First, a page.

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Mailbag: Questions About Credit Card Destruction, NBA Viewing, Faucet Replacement, Hand Lotions and More!
What’s inside? Here are the questions answered in today’s reader mailbag, boiled down to summaries of five or fewer words. Click on the number to jump straight down to the question.
1. Frustrated by advantages of others
2. Social Security reduces retirement fears
3. Family’s takeout when I’m gone
4. Daughter’s 529 is barely growing
5. Finding time for daily routines
6. Destroying replaced credit cards
7. Following NBA without cable
8. Winter hand care is expensive!
9. Collectible investing gone bad
10. Replacing a faucet success story
11. Tax refund when debt free
12. Three book recommendations
This past weekend, I decided to record a family home video that showed what my kids do at their current age when they have free time at home. I actually thought it would be fairly dull, but I was amazed at what I found.
I caught my oldest son organizing a tabletop gaming day with some of his friends, working on his taekwondo skills on his own without any prompting, playing what seemed to be a roller hockey variant with a friend of his, playing a social video game with some of his more distant friends using a headset so they could talk to each other, and reading a book. I caught my daughter painting a picture, playing the piano, doing yoga stretching, doing her math homework (unprompted?!), and making a rather complex scripted home movie with a couple of friends. My youngest son spent a bunch of time reading, making a Minecraft map, building stuff out of Legos, romping with the family dogs and practicing taekwondo stuff with his older brother, too.
The kids are all right. They’re active. They’re creative. They’re curious. They’re social. They get some screen time, but they do a lot of other stuff, too. Best of all, they do all of this without us prompting them. I feel like a lot of the groundwork we’ve laid in terms of being curious, active, creative and knowing how to entertain yourself away from screens has really paid off.
My advice to parents: be who you want your kids to be, all the time. If you want your kids to have less screen time, stop looking at your own phone and stop watching as much TV. If you want your kids to be more physically active, be more physically active yourself. They won’t do everything exactly as you do, but they take a lot of cues from what they see you doing.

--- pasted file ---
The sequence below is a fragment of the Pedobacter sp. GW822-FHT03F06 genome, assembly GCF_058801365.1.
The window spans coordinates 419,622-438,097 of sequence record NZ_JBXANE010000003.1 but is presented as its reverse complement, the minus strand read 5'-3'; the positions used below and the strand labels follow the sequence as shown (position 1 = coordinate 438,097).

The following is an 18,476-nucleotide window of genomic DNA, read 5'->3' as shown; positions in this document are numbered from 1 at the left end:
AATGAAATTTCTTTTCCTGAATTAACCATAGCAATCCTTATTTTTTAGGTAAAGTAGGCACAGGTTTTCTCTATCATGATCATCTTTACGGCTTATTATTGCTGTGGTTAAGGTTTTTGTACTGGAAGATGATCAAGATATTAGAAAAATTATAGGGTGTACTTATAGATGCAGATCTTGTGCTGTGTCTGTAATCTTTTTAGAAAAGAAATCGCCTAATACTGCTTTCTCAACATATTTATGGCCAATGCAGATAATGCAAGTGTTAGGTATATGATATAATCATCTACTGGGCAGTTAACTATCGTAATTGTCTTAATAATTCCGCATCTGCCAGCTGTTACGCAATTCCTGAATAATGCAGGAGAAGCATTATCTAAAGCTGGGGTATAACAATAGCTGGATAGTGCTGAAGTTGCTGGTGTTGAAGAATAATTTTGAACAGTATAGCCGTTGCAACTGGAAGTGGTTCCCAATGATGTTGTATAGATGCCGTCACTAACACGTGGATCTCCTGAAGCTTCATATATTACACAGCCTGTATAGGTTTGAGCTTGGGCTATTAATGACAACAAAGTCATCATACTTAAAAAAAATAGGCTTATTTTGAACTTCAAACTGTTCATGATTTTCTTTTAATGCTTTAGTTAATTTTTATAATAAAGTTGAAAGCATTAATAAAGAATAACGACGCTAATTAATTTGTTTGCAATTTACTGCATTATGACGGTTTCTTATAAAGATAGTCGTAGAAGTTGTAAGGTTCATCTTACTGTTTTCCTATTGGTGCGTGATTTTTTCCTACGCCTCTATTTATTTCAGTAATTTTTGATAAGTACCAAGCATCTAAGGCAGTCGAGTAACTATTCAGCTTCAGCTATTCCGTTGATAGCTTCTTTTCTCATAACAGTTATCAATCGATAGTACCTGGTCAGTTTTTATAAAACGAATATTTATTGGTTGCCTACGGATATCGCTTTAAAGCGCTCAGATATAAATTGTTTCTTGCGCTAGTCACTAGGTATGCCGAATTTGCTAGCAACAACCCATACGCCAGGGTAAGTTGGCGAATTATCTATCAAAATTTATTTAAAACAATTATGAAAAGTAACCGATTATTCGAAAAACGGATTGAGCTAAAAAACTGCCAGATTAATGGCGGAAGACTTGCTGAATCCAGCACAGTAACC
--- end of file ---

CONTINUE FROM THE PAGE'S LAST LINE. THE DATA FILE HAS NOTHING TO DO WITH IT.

On with the questions.
I have a love-hate relationship with your mailbag and in life, I guess. I feel frustrated by people who have all kinds of advantages that I don’t have. “My parents paid for my college education.” I’m happy if my dad isn’t passed out drunk and he never gave a dime to my education and I haven’t seen my mom in years. “I make $200K this year.” I made $56K this year and that’s more in one year than anyone in my family has ever made. It is so frustrating to see people with so many advantages just wasting them when I would kill to have them and that frustration boils over sometimes.
This is a snippet from the middle of a longer message with a lot of personal detail, but this is really the crux of what Victor was talking about.
Here’s the truth: you will always meet people who have advantages in life that you don’t have. They are everywhere. My parents didn’t pay for my college education, either; I paid for everything via a mix of student loans and scholarships. Yet I had a couple of good friends in college whose parents paid for everything. I have friends who make more than I do.
So, how do you deal with the feeling that life’s unfair? Remember that it’s unfair for basically everyone on earth. Everyone has someone in their life who had advantages that they didn’t have. There’s always someone you know whose parents were wealthier, who has more natural charisma, who has a better metabolism, who happened to be in the right place at the right time.
You cannot let that fact of life destroy your plans and progress. Letting the fact that someone in your life has advantages over derail your own choices is a giant mistake because it’s a drawback that everyone has. The only person you’re really competing with in life is yourself. You’re striving to do better than you did before. You’re striving to do better than the previous generation of your family did and set things up so the next generation of your family can do even better (I look at my life in this way quite often, actually.)
Rather than using other people as a metric, use yourself as a metric. Right now, what is your net worth? Your goal should be to beat that number as much as you can a year from now. Then, that’s your new number — beat that number.
Don’t worry about anyone else in that regard. They’re all dealing with their own hand of advantages and disadvantages and it’s essentially impossible to compare yourself to them.
I used to be really freaked out about saving for retirement. The idea that having $1 million in the bank would mean that I could only safely withdraw $35K a year in retirement scared me half to death. In 2040 dollars, $35K a year is probably not enough to live on.